ASIE

UNESCO-CLASSIFIED UMBROPHILIC TROPICAL FORESTS OF SUMATRA

ป่า ฝน เขต ร้อน เกาะ สุมาตรา

This week, the thirty-fifth session of the UNESCO World Heritage Committee was held in Paris. At the end of this, twenty-five new sites were inscribed as World Heritage. On the list is the Sumatran Rainforest Heritage Site. There are now nine hundred and thirty-six sites classified as world heritage.

The Sumatran Rainforest Heritage Site is located in the north of the island. It covers nearly three million hectares and includes three nature reserves: Bukit Baristan Selatan, Gunung Leuser and Kerinci Seblat. This territory is a real treasure for the long-term preservation of plant and animal life.

The protected area is home to tens of thousands of species of plants, more than two hundred species of mammals and nearly six hundred species of birds. Among mammals, twenty-two species are uniquely Asian, and they are not found anywhere else in the Indonesian archipelago. Finally, fifteen of the species recorded live only in Indonesia, such as the endemic orangutan of Sumatra.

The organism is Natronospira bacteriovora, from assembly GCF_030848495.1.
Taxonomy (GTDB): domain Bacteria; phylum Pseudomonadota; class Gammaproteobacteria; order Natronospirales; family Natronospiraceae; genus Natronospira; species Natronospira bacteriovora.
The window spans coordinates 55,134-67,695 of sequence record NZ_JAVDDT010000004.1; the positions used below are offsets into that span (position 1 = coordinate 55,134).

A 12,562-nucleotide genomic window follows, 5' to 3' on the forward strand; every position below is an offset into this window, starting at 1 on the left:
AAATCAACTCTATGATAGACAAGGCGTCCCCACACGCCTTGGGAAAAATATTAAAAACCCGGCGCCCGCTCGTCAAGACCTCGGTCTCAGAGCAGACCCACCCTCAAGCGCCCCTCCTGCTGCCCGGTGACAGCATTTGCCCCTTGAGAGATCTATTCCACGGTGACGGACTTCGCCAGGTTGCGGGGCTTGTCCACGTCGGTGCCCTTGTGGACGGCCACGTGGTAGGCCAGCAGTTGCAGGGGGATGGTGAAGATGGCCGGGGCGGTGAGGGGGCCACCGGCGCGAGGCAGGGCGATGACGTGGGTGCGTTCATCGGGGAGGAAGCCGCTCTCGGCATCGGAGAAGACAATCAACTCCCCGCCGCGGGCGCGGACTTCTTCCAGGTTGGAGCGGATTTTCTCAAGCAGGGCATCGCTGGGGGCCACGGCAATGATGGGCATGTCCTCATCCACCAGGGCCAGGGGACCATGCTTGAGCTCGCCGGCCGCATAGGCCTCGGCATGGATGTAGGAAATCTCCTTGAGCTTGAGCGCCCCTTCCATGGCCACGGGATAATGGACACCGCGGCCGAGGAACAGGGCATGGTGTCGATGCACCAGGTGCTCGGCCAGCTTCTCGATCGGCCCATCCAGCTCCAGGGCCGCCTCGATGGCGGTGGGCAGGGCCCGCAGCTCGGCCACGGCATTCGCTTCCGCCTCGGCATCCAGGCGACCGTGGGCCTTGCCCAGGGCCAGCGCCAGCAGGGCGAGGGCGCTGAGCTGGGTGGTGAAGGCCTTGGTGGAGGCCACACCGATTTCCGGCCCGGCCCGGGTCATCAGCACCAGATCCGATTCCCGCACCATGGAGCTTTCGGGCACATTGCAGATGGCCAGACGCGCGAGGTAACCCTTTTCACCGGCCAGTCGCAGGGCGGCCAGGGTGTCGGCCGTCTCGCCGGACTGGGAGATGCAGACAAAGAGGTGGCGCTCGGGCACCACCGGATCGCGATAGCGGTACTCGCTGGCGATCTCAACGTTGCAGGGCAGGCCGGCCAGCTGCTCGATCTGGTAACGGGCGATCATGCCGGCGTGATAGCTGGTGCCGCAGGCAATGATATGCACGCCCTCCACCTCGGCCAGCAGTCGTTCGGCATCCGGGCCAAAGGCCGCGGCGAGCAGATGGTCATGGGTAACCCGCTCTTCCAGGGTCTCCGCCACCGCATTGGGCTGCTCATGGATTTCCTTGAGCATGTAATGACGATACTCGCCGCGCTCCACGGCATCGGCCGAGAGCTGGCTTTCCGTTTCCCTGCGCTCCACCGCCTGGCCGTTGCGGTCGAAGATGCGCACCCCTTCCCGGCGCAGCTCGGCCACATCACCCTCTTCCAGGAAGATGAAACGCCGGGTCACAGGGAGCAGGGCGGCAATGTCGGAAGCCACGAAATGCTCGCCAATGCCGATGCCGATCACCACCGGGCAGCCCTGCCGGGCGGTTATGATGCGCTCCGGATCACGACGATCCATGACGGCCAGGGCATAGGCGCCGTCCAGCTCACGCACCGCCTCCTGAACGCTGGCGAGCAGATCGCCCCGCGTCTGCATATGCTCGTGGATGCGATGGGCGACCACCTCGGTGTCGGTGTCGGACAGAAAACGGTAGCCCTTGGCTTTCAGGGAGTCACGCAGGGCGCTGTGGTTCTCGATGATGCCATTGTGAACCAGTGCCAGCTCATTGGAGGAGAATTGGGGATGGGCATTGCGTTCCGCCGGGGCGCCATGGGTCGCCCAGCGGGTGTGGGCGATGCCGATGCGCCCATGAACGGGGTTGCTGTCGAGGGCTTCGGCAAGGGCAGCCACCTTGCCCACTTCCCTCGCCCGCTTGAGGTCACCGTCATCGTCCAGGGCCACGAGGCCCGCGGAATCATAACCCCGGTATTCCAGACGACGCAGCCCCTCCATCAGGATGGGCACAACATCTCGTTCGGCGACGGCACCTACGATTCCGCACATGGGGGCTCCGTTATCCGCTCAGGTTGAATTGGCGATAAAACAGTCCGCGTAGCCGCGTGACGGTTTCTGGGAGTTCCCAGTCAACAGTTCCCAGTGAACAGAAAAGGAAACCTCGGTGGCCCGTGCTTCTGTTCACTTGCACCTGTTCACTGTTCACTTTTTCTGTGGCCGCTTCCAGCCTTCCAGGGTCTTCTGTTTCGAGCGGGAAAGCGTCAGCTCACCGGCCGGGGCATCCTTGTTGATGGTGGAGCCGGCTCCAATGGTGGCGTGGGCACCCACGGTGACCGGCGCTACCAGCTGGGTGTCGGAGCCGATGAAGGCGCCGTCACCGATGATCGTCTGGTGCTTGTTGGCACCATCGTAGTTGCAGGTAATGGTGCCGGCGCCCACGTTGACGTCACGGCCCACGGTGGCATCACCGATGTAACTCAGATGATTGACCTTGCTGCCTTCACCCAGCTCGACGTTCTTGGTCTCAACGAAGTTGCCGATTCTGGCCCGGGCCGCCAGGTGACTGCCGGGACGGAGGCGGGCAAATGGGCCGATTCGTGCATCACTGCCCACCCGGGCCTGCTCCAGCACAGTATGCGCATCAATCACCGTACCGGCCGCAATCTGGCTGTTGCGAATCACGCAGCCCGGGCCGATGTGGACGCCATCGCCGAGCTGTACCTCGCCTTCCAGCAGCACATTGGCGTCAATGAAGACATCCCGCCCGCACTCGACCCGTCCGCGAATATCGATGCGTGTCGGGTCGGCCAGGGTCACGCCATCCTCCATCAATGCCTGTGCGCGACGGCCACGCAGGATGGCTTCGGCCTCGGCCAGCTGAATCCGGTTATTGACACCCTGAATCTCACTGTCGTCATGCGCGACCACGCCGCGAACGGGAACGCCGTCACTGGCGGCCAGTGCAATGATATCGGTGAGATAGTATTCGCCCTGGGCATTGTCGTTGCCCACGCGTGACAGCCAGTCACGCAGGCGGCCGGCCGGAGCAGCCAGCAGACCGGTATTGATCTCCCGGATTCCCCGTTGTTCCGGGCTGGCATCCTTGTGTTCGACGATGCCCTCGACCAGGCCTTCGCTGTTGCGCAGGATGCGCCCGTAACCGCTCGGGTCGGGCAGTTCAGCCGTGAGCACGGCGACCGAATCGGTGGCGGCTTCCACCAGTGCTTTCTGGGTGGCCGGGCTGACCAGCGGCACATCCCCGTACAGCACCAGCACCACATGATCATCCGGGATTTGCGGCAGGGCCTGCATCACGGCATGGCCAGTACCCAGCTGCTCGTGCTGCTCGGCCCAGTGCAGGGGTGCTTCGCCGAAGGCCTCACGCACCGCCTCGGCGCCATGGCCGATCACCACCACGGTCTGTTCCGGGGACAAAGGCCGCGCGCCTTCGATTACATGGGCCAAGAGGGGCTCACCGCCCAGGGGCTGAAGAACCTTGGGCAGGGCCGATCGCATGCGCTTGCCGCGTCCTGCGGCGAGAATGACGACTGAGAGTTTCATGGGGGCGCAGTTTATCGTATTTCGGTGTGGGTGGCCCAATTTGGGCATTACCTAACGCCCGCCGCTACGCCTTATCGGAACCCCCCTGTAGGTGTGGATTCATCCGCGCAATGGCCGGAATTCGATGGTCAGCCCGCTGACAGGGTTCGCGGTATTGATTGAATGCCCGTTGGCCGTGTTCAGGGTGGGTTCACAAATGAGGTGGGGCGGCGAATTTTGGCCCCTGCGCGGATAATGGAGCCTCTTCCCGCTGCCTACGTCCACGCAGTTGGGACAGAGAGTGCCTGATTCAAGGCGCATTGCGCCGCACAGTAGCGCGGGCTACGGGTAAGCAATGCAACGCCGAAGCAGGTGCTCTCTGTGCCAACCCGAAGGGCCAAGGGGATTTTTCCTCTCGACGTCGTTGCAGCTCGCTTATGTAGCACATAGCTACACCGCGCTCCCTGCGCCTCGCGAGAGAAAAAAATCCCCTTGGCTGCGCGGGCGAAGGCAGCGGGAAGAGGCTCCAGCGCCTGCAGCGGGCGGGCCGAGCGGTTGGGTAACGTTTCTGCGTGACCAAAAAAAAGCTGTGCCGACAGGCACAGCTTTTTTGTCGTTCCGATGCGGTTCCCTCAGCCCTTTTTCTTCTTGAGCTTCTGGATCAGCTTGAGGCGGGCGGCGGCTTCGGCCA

UNESCO-CLASSIFIED UMBROPHILIC TROPICAL FORESTS OF SUMATRA


THE BARISAN SELATAN BUKIT
The Bukit Barisan Selatan Park, all in length, is three hundred and fifty kilometers long and forty-five kilometers wide and is located to the south. The highest peak in the park is Gunung Pulung (1964 meters). Dozens of rivers run through the area, as well as several lakes and hot springs. As tourist infrastructure is limited within the reserve, visitors generally choose to get there via organized tours.

THE GUNUNG LEUSER
Gunung Leuser National Park, in the north of the island, stretches over one hundred and fifty kilometers long and more than one hundred kilometers wide, in a mountainous region where the Gunung Kerinci (3,805 meters), highest peak in Sumatra culminates. and highest volcano in Indonesia. Populated by urangutans, elephants, tigers and other endangered species, it receives very few visitors.

UNESCO-CLASSIFIED UMBROPHILIC TROPICAL FORESTS OF SUMATRA

THE KERINCI SEBLAT
Kerinci Seblat, to the west, covers fifteen thousand square kilometers of primary equatorial forest. Not very accessible and with a rich flora and fauna, it is one of the last strongholds of endangered species such as the Sumatran rhinoceros. The park receives few visitors. Nevertheless, it is possible to go hiking in the north of it. However, on condition that you obtain a permit and go with a guide. It is in this region that the Gunung Tujuh is located, a magnificent lake formed in a crater and perched at an altitude of almost two thousand meters; it is the highest lake in Southeast Asia.

Leave a Reply

Your email address will not be published. Required fields are marked *